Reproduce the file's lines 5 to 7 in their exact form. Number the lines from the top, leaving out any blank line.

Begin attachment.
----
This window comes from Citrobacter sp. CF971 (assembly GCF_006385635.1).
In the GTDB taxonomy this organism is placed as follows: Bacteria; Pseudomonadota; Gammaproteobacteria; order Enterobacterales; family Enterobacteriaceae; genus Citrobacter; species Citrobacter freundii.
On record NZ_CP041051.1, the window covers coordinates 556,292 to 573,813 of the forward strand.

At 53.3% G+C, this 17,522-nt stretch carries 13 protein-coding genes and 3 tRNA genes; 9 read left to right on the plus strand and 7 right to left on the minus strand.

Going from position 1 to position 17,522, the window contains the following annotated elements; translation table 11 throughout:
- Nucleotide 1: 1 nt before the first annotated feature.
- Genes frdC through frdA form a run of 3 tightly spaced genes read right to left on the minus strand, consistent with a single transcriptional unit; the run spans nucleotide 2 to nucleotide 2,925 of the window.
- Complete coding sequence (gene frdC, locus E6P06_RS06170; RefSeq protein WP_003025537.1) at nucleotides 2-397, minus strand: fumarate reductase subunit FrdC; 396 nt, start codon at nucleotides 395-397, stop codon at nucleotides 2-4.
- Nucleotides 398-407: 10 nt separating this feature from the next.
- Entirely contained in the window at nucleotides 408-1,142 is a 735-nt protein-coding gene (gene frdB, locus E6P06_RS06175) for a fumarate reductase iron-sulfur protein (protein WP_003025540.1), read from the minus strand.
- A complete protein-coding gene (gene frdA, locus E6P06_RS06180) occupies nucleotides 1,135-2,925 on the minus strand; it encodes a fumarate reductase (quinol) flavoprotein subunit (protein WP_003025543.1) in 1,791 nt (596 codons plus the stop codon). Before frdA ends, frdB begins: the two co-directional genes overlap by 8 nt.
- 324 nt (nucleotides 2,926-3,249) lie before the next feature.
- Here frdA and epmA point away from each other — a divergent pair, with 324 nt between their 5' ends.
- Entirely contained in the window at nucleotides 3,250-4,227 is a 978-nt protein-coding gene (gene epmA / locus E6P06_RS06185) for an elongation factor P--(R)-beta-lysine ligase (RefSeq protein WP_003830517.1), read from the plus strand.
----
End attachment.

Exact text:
Going from position 1 to position 17,522, the window contains the following annotated elements; translation table 11 throughout:
- Nucleotide 1: 1 nt before the first annotated feature.
- Genes frdC through frdA form a run of 3 tightly spaced genes read right to left on the minus strand, consistent with a single transcriptional unit; the run spans nucleotide 2 to nucleotide 2,925 of the window.